Vipond works to keep creative vision in routinesDespite a restrictive IJS, choreographer aims for unique performances
On paper, a choreographer's job can seem relatively straightforward: Envision a performance and its intended affect on an audience, and then take it to the ice. One of the greatest challenges a choreographer faces, however, is taking that visualization and making it a reality.
Lance Vipond is a former national and international competitor who struggles with the realities of this challenge every day. As a choreographer working with some of Canada's best skaters, Vipond works hard to keep his routines pure to his creative vision despite a restrictive international judging system.
Vipond feels that many of the sport's top routines miss out on their true potential because of an over emphasis on points, levels and Grade of Execution at the expense of the audience experience.
Despite a very busy schedule working with skaters like Canadian champion Kaetlyn Osmond and four-time Canadian pairs bronze medalists, Paige Lawrence and Rudi Swiegers, Vipond spoke to icenetwork about a wide range of figure skating topics.
Icenetwork: Lance, could you share with us your thoughts and impressions of the main event of this season, the Sochi Olympics?
Lance Vipond: I really enjoyed myself in Russia. The venues in the Olympic Park were spectacular, the hotel was very comfortable, and the volunteers were friendly and helpful. It was very cool to witness the emergence of new skating stars in all disciplines, but especially in the ladies event. And the inaugural team event was a lot of fun.
Icenetwork: How do you feel about the skaters' performances in the programs that you choreographed?
Vipond: I was very pleased with their performances. There was no expectation on my skaters to medal, so the emphasis, instead, was on achieving personal-best scores and just enjoying the overall Olympic experience. It was very fulfilling for me personally to see all of my skaters show such happiness out on the ice during their performances. To see them express how much it meant to them to actually be living out their dreams of competing on the Olympic stage, and to know that I had a hand in helping them get there, is something that I will never forget. The joy with which they competed was infectious to the audiences in the venue, and at home, and I'm so proud and thankful to each of them for sharing their hearts and souls with us.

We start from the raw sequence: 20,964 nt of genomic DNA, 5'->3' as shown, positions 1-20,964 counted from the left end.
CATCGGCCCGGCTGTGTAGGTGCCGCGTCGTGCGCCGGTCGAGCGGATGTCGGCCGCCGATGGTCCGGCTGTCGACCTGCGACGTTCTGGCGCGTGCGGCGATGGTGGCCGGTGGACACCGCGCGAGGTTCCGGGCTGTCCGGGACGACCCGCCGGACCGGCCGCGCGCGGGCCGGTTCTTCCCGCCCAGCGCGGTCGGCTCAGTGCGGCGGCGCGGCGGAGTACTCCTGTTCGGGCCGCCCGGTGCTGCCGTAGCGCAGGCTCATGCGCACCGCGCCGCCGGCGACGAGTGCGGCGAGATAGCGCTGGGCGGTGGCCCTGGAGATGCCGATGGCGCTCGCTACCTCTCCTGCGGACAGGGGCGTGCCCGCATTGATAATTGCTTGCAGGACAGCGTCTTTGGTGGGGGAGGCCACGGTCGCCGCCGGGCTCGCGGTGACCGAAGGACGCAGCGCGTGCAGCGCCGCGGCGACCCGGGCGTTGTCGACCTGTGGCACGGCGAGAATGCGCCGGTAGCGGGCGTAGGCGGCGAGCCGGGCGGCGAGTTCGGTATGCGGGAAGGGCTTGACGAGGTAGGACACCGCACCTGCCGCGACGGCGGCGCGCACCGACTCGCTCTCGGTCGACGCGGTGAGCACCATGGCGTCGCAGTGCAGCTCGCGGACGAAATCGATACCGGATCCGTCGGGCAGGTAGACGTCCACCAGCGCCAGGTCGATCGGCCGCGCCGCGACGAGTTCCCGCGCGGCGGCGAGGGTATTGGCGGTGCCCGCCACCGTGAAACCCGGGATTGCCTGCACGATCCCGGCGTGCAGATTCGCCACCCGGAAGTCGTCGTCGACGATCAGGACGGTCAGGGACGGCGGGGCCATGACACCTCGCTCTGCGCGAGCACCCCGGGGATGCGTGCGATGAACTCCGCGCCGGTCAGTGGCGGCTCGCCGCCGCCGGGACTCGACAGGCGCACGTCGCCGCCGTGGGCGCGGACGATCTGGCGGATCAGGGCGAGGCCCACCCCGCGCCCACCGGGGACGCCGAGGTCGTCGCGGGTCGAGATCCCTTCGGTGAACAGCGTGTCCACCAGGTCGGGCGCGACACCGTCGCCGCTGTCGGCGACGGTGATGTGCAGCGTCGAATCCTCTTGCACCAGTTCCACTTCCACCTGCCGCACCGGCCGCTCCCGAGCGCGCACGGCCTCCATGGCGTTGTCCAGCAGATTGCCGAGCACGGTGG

Icenetwork: You have worked with Canadian champion Kaetlyn Osmand for many years. What has that been like?
Vipond: Kaetlyn is a dream to work with. She is an artist, an athlete and has a quiet confidence within that I have not seen in any other skater that I have worked with. Our relationship is choreographer/skater, but we are also close friends and I have gladly played the role of confidant during the many ups and downs of her career.
There has been a huge amount of growth and development for the both of us over the last eight years together, and I credit her with pushing me to become more creative in my choreography, and to raise the bar in terms of what I expect from all of my skaters. Her gifts are natural and numerous, and I have really had to push myself to come up with programs that are worthy of her talent. Kaetlyn is an inspiration to me as a person and as an artist. I am grateful to have her in my life
Icenetwork: How has it been to work with Paige Lawrence and Rudi Swiegers?
Vipond: Another dream relationship. I feel like I have been blessed to be given the opportunity to work with three of the nicest and more personable skaters in the country. I don't know how I got so lucky, but I am so very thankful. Paige and Rudi are brand new to me. They'd been among the top-three pair teams in the country for the past few years, and I was quite excited to get a call to work with them on a short program for the Olympic season. I was a fan of their skating and their dynamic performance style.
To my delight, they turned out to be funny, warm, genuine people with guts and determination to spare, and a drive to succeed that made working with them so fulfilling. They wanted to be pushed to be better than they had ever been and they were more than willing to put the hours in, even working through injury. The Olympics was the goal, and they achieved that. I am so proud of how hard we all worked to get there.
Icenetwork: I noticed a common theme among your students in that they are all very positive people with strong character. Also, they come from rural parts of Canada as opposed to big cities. Does this factor at all into their performances?
Vipond: I think it does play a part. They all have very supportive, close-knit, down-to-earth families. They have had to really work through some adversity to achieve their Olympic dreams. Paige and Rudi had to train in an arena with no heat in -30 degree weather in their hometown (at) Manitoba arena. They certainly were not spoiled by big-city amenities. That shows me that they must have really wanted to skate for all the right reasons, to be able to train in such extreme conditions.